Farm buildings, stream & lane opposite.....




The West Country took Joe out of London in 1992 and created another world for him. This period of life, where he had his own place, coincided with Joe being happy in a supportive relationship. He appreciated places like Bridgwater and Taunton. Down to earth places full of ordinary people. Nearby, where he lived, was THE KINGSTON CLUB in Kingston St.Mary, which is a club for farmers.

Stories of 'rodents attacking crops' and 'which Combine Harvesters are the most powerful' were discussed at the bar.

Joe went there most nights enjoying the English rural life............






On Sunday 17th November 2002, Joe took a short journey up the road to perform at The Palace Theatre, Bridgwater, a benefit for The Engine Room, Somerset's new media centre.



It is believed that Joe Strummer who 'simply faded away' had a congenital heart problem which he was unaware of and caused his heart simply to stop a little after 3pm on Sunday, 22nd December 2002 at his Somerset home after taking his dogs for a walk. He had sat down on his couch to read The Observer.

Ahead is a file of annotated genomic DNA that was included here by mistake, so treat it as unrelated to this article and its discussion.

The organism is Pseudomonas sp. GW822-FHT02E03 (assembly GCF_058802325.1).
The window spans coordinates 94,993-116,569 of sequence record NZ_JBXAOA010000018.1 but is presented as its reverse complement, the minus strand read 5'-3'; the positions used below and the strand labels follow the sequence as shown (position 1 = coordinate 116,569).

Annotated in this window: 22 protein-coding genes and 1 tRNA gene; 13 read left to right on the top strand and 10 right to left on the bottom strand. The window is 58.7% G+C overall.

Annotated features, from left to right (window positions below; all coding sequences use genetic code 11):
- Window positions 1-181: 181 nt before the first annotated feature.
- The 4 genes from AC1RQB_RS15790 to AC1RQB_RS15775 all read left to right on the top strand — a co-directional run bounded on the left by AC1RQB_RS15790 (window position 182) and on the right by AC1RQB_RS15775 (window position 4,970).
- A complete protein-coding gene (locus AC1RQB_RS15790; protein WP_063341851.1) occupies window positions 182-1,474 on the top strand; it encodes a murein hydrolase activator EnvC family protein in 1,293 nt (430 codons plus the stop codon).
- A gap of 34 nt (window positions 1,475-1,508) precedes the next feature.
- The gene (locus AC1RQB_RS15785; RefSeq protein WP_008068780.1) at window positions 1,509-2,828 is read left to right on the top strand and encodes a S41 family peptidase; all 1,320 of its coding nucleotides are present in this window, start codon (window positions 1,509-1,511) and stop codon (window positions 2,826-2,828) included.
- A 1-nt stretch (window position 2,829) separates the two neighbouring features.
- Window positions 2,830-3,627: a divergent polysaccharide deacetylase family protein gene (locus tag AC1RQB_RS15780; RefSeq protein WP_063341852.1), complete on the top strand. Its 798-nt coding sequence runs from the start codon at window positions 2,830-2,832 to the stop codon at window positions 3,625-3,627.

His death certificate reveals he was suffering from an 'intra-mural coronary artery' - where one of the heart's main blood vessels grows inside the muscle wall. The condition is so rare there have only been 50 recorded cases during the last 40 years.


Joe Strummer's long time friend and former band mate, Mick Jones suggested that, "This is something that he had all his life, that he never was aware of, and it could've happened any time from birth. It wasn't a heart attack as has been much reported, but actually a congenital heart defect that he was unaware of. And it could've happened any time, and that I think probably sheds a different light on... We felt more and more grateful for the time we had with him."


 The funeral cortege passed what used to be The Elgin pub in Ladbroke Grove, and other old Clash haunts where they had played some of their earliest gigs 25 years ago. Firefighters provided a guard of honour at the funeral of the punk rock singer. A Stetson sat on top of Strummer's coffin, which was adorned with stickers reading “Vinyl Rules” and “Question Authority”.